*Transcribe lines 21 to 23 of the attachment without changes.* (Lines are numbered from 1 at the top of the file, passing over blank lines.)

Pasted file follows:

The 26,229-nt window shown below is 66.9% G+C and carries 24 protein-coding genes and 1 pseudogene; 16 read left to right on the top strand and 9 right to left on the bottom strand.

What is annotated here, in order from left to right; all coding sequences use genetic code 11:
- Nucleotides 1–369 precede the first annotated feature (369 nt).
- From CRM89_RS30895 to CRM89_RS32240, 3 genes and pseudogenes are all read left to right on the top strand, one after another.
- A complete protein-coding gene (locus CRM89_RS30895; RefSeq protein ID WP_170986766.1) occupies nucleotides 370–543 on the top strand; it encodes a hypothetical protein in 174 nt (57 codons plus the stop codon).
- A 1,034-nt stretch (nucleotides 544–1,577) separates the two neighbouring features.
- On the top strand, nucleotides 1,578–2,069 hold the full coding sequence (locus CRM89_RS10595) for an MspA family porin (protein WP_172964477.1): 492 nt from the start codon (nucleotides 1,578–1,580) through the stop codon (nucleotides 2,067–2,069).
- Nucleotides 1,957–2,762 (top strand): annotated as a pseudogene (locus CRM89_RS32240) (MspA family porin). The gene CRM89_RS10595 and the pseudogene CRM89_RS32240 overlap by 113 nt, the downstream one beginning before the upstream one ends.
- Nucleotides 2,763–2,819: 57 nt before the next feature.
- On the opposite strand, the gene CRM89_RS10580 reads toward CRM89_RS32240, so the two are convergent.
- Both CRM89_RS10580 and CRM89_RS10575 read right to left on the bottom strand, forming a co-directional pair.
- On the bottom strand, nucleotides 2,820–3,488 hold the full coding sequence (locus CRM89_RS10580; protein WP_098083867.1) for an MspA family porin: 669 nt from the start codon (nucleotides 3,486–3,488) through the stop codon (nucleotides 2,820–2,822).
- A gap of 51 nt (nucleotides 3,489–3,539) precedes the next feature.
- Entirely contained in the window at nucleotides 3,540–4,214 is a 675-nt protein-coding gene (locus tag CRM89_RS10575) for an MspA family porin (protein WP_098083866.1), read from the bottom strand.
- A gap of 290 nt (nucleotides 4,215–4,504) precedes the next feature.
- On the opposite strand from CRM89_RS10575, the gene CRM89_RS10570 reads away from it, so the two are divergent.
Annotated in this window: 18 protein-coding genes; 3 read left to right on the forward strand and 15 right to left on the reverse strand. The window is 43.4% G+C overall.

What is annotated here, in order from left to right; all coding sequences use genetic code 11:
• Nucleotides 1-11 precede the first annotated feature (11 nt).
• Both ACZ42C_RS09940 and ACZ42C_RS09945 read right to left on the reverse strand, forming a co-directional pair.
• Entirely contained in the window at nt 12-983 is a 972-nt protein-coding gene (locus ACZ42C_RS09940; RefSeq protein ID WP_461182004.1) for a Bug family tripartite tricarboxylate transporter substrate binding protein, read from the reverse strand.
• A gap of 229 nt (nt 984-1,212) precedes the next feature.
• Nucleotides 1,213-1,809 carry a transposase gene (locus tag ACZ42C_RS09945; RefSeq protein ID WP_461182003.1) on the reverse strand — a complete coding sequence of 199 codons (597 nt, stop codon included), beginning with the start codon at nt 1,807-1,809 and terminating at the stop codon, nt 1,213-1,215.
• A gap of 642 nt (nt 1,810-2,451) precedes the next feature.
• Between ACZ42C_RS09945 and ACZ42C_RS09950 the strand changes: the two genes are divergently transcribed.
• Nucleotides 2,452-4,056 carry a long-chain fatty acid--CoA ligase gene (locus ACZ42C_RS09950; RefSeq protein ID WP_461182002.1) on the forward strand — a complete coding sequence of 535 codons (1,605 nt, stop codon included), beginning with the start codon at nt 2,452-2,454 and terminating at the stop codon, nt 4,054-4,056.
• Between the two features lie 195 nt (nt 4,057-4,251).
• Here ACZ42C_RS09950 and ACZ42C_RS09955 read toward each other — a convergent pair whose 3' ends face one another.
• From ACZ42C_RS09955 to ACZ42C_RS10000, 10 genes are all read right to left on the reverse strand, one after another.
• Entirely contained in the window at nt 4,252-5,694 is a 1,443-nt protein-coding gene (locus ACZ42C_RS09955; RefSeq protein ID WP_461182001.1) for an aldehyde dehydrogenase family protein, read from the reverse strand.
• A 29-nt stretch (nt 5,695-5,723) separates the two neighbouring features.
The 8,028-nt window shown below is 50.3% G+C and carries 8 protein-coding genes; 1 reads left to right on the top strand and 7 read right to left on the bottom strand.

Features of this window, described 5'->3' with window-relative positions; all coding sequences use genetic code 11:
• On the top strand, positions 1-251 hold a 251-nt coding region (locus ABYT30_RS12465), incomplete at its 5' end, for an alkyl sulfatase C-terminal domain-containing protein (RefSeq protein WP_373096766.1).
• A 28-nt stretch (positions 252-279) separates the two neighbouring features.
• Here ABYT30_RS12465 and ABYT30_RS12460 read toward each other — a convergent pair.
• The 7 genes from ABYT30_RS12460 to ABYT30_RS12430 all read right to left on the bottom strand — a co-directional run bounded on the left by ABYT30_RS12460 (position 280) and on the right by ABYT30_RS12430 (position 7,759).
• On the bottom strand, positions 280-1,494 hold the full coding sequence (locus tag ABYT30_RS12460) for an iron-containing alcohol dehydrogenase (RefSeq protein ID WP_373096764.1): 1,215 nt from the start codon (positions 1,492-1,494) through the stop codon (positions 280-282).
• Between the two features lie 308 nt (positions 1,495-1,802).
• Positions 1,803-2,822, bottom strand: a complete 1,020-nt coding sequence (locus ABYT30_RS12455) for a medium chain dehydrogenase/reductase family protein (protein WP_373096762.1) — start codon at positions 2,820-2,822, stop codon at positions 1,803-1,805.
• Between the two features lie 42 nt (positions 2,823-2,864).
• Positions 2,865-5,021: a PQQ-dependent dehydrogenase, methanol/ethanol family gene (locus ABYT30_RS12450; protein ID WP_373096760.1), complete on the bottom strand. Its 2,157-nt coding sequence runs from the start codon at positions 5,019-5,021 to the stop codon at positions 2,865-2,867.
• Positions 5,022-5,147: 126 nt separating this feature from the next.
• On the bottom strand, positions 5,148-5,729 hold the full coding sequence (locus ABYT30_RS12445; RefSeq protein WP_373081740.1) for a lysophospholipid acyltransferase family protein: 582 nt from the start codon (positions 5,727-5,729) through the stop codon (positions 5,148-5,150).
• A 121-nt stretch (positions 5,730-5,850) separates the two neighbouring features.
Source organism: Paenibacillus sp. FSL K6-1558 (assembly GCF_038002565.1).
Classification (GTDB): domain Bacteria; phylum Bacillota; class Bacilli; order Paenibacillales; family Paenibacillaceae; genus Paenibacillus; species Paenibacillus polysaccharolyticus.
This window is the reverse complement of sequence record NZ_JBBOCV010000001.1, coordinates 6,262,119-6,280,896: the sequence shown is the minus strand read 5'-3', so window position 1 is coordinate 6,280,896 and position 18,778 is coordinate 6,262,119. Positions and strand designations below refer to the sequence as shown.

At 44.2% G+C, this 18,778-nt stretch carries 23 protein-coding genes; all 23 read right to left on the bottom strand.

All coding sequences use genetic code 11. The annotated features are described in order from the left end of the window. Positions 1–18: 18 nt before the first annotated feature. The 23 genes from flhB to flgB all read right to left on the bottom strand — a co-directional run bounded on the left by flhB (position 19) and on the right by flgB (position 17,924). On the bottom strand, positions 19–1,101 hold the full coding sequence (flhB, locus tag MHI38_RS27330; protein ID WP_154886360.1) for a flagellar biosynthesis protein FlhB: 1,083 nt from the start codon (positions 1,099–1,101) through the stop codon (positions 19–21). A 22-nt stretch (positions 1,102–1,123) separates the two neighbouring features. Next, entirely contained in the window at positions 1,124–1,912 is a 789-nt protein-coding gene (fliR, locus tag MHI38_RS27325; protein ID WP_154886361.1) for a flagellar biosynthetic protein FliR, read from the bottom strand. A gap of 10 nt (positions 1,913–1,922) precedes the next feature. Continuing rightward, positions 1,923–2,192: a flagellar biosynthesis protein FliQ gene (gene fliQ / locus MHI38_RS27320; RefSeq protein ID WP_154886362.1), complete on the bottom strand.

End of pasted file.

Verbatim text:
• Entirely contained in the window at nt 12-983 is a 972-nt protein-coding gene (locus ACZ42C_RS09940; RefSeq protein ID WP_461182004.1) for a Bug family tripartite tricarboxylate transporter substrate binding protein, read from the reverse strand.
• A gap of 229 nt (nt 984-1,212) precedes the next feature.
• Nucleotides 1,213-1,809 carry a transposase gene (locus tag ACZ42C_RS09945; RefSeq protein ID WP_461182003.1) on the reverse strand — a complete coding sequence of 199 codons (597 nt, stop codon included), beginning with the start codon at nt 1,807-1,809 and terminating at the stop codon, nt 1,213-1,215.